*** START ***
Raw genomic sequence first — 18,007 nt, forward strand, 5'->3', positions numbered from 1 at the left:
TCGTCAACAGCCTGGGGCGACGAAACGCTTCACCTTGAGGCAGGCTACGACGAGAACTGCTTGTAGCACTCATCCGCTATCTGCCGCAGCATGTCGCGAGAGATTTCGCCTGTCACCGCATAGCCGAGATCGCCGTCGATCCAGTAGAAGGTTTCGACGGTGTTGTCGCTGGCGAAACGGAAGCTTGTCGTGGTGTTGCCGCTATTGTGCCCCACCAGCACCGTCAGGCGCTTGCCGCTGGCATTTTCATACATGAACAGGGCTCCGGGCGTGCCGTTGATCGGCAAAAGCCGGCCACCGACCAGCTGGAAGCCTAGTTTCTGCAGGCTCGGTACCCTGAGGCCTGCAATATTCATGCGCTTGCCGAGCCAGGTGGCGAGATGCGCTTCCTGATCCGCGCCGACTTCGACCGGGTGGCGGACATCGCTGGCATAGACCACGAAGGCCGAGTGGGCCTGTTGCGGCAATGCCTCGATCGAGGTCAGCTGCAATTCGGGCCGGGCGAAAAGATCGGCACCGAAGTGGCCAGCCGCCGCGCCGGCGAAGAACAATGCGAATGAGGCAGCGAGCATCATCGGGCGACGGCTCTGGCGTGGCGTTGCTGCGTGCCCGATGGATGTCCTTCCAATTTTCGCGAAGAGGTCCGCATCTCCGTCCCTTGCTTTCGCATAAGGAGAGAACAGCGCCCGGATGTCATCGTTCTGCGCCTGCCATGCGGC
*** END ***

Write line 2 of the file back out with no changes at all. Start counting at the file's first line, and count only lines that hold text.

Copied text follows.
TCGTCAACAGCCTGGGGCGACGAAACGCTTCACCTTGAGGCAGGCTACGACGAGAACTGCTTGTAGCACTCATCCGCTATCTGCCGCAGCATGTCGCGAGAGATTTCGCCTGTCACCGCATAGCCGAGATCGCCGTCGATCCAGTAGAAGGTTTCGACGGTGTTGTCGCTGGCGAAACGGAAGCTTGTCGTGGTGTTGCCGCTATTGTGCCCCACCAGCACCGTCAGGCGCTTGCCGCTGGCATTTTCATACATGAACAGGGCTCCGGGCGTGCCGTTGATCGGCAAAAGCCGGCCACCGACCAGCTGGAAGCCTAGTTTCTGCAGGCTCGGTACCCTGAGGCCTGCAATATTCATGCGCTTGCCGAGCCAGGTGGCGAGATGCGCTTCCTGATCCGCGCCGACTTCGACCGGGTGGCGGACATCGCTGGCATAGACCACGAAGGCCGAGTGGGCCTGTTGCGGCAATGCCTCGATCGAGGTCAGCTGCAATTCGGGCCGGGCGAAAAGATCGGCACCGAAGTGGCCAGCCGCCGCGCCGGCGAAGAACAATGCGAATGAGGCAGCGAGCATCATCGGGCGACGGCTCTGGCGTGGCGTTGCTGCGTGCCCGATGGATGTCCTTCCAATTTTCGCGAAGAGGTCCGCATCTCCGTCCCTTGCTTTCGCATAAGGAGAGAACAGCGCCCGGATGTCATCGTTCTGCGCCTGCCATGCGGC